In closing, I reiterate that I applaud my fellow Jason for coming out and wish the man nothing but the best. Everyone deserves peace in their lives. Everyone deserves to be happy. Everyone deserves to live their lives the way they see fit. For you Bible thumpers who feel the need to say that you don’t “condone” what another man or woman does with their lives, I would like you to open your books to Matthew 7:1, which says “Judge not, that ye be not judged.” It’s 2013. Times have changed. Don’t be like so many others on the Wrong Side of History. Let people be who they are. You would want the same, wouldn’t you? That’s enough from me. I’ll let Mr. Collins have the last word here. Thanks again for your time.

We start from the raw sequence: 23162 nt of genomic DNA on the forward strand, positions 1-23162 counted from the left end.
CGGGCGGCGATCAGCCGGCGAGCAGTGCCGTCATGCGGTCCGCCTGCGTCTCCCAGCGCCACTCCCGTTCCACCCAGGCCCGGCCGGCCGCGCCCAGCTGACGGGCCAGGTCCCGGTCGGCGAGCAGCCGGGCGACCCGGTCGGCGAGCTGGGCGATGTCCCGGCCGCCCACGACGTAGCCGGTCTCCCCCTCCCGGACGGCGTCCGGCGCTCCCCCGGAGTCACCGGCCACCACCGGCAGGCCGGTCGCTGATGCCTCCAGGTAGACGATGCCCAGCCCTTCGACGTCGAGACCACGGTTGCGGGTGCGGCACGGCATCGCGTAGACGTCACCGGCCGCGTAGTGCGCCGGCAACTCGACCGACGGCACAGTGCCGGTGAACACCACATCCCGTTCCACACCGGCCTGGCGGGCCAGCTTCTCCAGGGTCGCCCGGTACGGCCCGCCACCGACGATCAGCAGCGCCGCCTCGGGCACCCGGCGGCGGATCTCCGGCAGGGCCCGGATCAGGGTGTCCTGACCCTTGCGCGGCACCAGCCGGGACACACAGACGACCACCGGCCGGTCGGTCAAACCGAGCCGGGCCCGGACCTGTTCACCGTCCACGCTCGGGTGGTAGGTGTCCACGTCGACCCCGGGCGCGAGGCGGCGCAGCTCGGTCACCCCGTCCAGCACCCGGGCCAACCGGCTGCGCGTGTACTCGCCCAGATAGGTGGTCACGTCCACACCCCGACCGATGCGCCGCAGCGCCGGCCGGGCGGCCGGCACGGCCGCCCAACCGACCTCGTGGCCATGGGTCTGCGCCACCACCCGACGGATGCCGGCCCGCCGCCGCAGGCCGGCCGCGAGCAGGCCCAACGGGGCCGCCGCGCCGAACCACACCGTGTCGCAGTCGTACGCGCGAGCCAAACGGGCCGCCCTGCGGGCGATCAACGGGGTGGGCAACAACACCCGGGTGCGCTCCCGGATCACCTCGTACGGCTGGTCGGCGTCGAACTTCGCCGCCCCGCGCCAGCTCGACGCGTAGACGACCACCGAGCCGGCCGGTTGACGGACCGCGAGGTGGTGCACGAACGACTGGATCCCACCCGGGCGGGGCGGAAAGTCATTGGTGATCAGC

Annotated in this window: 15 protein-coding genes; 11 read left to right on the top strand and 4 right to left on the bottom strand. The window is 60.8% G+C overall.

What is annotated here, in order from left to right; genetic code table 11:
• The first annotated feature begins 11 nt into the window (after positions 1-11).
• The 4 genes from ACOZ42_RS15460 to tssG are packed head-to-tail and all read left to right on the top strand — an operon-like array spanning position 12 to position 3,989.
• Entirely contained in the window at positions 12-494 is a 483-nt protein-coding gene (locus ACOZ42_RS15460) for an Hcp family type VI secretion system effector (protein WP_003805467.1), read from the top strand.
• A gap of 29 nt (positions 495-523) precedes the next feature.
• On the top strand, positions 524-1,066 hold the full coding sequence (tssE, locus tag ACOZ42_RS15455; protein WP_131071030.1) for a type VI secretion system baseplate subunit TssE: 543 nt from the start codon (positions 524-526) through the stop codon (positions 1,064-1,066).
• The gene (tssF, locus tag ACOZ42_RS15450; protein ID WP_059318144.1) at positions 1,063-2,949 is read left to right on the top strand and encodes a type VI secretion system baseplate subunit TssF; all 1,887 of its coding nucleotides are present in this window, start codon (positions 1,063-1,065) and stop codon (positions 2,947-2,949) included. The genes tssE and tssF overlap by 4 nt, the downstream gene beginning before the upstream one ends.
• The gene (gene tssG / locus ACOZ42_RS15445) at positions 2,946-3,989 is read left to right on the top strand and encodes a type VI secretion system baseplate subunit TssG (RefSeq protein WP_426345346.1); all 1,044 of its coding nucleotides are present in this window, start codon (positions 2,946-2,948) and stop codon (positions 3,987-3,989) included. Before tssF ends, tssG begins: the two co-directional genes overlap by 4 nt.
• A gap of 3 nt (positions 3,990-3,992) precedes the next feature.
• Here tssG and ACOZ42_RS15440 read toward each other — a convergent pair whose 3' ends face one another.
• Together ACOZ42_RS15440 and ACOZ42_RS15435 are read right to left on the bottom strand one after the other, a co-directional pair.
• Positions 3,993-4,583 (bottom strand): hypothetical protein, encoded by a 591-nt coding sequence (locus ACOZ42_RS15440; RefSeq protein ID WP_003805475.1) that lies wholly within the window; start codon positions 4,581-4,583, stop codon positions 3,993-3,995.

“No one wants to live in fear. I’ve always been scared of saying the wrong thing. I don’t sleep well. I never have. But each time I tell another person, I feel stronger and sleep a little more soundly.”

Until Next Time, That’s The Way It Is. Monday, April 29, 2013.

The 177th Day since the Detroit Lions’ Last Victory

Take Care, God Bless, Always Dare to Be Different, and G.O.M.A.B. Σ